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Hurricane Michael: ‘Too late to flee’ storm set to hit Florida

Media captionDarren Bett has an update on Hurricane Michael

US officials say it is too late to flee from the path of Hurricane Michael – a category four storm – hours before it is due to hit the US mainland.

The storm is forecast to make landfall on Florida’s Gulf Coast, and is expected to be the largest storm to hit the region in 100 years.

Florida Governor Rick Scott warned citizens of “unimaginable devastation”.

At least 13 people reportedly died in Central America over the weekend as a result of storm rains and floods.

The storm has sustained winds of 145mph (230km/h) and is due to make landfall at about midday (16:00 GMT).

Officials warn it is now too late for coastal residents to flee, and that those who remain should seek shelter.

More than 370,000 people in Florida have been ordered to evacuate and move to higher ground, but officials estimate that far fewer have actually left.

“Do not leave your house,” Florida Governor Rick Scott said on Wednesday.

“The worst thing you can do now is leave,” he said, adding that those who do “put yourself and your family in danger”.

Federal Emergency Management Agency Director Brock Long was even more stark in his warning.

Those people “who stick around and experience storm surge unfortunately don’t usually live to tell about it,” he said, adding that they put first responders at risk as well.

  • How to survive a monster storm
  • Are hurricanes getting worse?

Florida has declared a state of emergency, as have Alabama and Georgia.

What are the latest developments?

In a 10:00 (14:00 GMT) bulletin, the Miami-based National Hurricane Center (NHC) said Michael remained “an extremely dangerous” hurricane.

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It warned of a life-threatening storm surge, hurricane force winds and heavy rainfall along the north-eastern Gulf coast.

Michael, it added, could see some additional strengthening before it made landfall in the Florida Panhandle – a strip of land bordering the Gulf of Mexico – or the Big Bend area to its east.

The NHC warns that some regions of Florida may experience storm surges of up to 14ft (4m).

And “life-threatening” flash floods may occur as a result of up to 12in (30cm) of rain.

  • A guide to the world’s deadliest storms

On the Saffir-Simpson hurricane scale, category four includes winds of up to 156mph with possible severe damage to even well-built homes and trees being felled.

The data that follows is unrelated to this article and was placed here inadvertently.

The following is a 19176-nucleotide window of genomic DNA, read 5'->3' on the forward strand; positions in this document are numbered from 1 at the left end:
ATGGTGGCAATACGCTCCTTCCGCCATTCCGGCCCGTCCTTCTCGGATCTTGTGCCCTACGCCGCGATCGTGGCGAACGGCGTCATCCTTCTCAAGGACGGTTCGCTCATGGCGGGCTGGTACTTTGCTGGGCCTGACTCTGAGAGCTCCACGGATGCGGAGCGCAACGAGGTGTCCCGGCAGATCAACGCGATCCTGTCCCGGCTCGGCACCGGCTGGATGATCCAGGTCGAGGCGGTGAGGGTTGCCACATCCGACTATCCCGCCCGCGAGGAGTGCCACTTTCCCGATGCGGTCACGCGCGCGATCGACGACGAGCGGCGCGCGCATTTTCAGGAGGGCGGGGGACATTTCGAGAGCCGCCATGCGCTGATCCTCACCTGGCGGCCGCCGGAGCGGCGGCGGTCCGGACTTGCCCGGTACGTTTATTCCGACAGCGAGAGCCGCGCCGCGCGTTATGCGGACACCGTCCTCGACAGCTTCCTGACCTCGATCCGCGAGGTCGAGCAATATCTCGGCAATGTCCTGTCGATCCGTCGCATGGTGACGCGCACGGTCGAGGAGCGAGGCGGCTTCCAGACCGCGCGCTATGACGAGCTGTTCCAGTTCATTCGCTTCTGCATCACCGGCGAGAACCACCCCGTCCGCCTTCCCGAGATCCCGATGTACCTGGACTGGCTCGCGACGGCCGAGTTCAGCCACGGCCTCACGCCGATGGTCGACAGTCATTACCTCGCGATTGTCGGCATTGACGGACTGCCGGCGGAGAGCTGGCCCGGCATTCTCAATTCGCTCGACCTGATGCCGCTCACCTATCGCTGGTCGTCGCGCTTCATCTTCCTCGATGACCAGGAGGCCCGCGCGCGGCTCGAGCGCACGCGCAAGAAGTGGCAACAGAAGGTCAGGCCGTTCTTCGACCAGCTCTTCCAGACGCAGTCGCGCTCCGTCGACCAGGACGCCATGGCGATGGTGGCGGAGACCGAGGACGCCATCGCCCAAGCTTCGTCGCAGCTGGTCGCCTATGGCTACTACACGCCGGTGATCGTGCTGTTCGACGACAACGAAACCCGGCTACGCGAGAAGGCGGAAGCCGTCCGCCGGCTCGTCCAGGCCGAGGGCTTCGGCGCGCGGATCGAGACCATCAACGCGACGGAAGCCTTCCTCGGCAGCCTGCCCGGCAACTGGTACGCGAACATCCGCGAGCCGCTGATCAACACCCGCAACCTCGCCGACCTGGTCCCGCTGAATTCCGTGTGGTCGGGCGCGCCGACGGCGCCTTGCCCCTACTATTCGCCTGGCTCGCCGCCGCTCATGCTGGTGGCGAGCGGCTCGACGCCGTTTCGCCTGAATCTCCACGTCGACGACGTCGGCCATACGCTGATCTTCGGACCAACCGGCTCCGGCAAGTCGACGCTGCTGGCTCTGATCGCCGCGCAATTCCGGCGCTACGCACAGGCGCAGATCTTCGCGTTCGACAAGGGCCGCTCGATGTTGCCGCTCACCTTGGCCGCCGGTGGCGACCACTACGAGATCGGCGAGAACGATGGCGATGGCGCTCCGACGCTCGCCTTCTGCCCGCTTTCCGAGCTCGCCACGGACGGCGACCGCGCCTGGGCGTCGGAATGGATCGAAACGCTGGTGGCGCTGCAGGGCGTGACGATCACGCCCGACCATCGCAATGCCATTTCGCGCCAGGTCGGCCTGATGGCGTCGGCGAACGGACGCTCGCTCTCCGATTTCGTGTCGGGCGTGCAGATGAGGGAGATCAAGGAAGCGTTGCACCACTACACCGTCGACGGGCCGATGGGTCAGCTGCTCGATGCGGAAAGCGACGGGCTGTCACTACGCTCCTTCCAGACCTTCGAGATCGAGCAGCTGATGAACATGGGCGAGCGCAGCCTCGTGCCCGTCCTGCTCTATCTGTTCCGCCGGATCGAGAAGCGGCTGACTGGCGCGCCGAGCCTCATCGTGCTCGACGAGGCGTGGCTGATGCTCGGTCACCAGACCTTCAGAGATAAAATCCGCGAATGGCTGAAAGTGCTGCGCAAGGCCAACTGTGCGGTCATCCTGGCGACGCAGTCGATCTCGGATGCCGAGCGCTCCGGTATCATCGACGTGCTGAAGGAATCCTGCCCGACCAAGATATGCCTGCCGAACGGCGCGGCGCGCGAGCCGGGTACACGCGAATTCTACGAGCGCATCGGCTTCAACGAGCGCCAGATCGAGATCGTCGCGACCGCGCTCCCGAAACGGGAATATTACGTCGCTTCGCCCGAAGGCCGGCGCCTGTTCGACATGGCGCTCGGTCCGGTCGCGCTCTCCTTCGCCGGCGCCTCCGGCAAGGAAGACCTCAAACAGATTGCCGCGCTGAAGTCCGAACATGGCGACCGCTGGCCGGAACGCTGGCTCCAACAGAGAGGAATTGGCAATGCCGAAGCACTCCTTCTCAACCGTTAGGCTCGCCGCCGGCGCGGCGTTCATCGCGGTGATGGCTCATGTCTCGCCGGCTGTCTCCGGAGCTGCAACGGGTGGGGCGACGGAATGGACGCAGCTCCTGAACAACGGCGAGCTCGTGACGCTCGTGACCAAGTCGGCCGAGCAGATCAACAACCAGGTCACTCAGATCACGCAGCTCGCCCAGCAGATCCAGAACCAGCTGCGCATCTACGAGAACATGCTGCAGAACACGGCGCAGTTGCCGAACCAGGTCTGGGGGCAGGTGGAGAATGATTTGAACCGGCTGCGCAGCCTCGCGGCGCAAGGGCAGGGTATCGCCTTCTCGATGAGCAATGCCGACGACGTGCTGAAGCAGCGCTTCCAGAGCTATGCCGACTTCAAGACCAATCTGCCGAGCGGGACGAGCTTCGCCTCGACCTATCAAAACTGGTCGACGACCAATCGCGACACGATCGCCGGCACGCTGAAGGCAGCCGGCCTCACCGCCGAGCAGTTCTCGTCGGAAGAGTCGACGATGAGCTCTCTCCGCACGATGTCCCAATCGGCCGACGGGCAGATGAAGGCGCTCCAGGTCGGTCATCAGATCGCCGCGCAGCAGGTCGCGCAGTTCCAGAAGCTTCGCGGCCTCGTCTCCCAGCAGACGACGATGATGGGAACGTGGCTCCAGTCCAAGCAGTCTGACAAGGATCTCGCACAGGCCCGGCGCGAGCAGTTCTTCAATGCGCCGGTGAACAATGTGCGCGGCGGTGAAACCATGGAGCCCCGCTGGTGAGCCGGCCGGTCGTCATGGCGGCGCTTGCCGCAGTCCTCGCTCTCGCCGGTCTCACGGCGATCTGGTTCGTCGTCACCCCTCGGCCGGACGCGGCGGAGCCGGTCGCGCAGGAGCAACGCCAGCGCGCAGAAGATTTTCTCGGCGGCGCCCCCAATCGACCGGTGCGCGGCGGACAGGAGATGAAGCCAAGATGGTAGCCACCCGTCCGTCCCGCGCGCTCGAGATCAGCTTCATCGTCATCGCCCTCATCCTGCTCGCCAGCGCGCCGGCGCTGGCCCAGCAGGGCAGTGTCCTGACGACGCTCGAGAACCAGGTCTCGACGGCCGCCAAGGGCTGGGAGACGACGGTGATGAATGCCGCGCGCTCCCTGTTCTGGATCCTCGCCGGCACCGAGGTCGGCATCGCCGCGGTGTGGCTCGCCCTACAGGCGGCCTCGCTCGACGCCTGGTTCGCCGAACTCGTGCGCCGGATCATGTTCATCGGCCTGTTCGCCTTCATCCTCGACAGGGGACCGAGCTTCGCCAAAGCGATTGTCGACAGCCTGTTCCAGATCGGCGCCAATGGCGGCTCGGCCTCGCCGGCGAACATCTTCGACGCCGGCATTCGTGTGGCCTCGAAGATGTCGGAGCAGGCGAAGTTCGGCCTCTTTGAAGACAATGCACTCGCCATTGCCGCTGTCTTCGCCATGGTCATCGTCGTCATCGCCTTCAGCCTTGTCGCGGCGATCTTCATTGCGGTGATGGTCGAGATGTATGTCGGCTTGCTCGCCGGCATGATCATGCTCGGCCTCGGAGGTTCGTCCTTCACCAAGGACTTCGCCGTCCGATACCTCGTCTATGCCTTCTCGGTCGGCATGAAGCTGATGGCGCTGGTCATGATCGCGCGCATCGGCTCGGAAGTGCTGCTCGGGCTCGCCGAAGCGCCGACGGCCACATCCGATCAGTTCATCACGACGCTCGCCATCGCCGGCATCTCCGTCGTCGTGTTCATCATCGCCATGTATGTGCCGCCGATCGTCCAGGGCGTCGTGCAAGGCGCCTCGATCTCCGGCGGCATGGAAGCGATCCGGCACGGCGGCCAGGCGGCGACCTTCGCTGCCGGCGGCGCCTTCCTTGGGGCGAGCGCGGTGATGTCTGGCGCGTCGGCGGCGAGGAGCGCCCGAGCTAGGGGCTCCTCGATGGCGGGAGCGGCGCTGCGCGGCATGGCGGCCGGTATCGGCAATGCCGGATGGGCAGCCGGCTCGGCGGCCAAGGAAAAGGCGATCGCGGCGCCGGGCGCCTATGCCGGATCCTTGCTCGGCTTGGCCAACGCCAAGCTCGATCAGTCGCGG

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Image caption

Residents put plywood up in Port St Joe, Florida

Hurricanes

A guide to the world’s deadliest storms

Hurricanes are violent storms that can bring devastation to coastal areas, threatening lives, homes and businesses.

Hurricanes develop from thunderstorms, fuelled by warm, moist air as they cross sub-tropical waters.
Warm air rises into the storm.

Air swirls in to fill the low pressure in the storm, sucking air in and upwards, reinforcing the low pressure.

The storm rotates due to the spin of the earth and energy from the warm ocean increases wind speeds as it builds.

When winds reach 119km/h (74mph), it is known as a hurricane – in the Atlantic and Eastern Pacific – or a typhoon in the Western Pacific.

“Everybody has a plan until they get punched in the face. Well, we’re about to get punched in the face.”
Florida Mayor Bob Buckhorn, ahead of Hurricane Irma (2017)

The central eye of calmer weather is surrounded by a wall of rainstorms.
This eyewall has the fastest winds below it and violent currents of air rising through it.

A mound of water piles up below the eye which is unleashed as the storm reaches land.
These storm surges can cause more damage from flooding than the winds.

“Urgent warning about the rapid rise of water on the SW FL coast with the passage of #Irma’s eye. MOVE AWAY FROM THE WATER!”
Tweet from the National Hurricane Center

The size of hurricanes is mainly measured by the Saffir-Simpson scale – other scales are used in Asia Pacific and Australia.

Winds 119-153km/h
Some minor flooding, little structural damage.
Storm surge +1.2m-1.5m

Winds 154-177km/h
Roofs and trees could be damaged.
Storm surge +1.8m-2.4m

Winds 178-208km/h
Houses suffer damage, severe flooding
Storm surge +2.7m-3.7m

Hurricane Sandy (2012) caused $71bn damage in the Caribbean and New York

Winds 209-251km/h
Some roofs destroyed and major structural damage to houses.
Storm surge +4m-5.5m

Hurricane Ike (2008) hit Caribbean islands and Louisiana and was blamed for at least 195 deaths

Winds 252km/h+
Serious damage to buildings, severe flooding further inland.
Storm surge +5.5m

Hurricane Irma (2017) caused devastation in Caribbean islands, leaving thousands homeless

“For everyone thinking they can ride this storm out, I have news for you: that will be one of the biggest mistakes you can make in your life.”
Mayor of New Orleans Ray Nagin ahead of Hurricane Gustav, 2008

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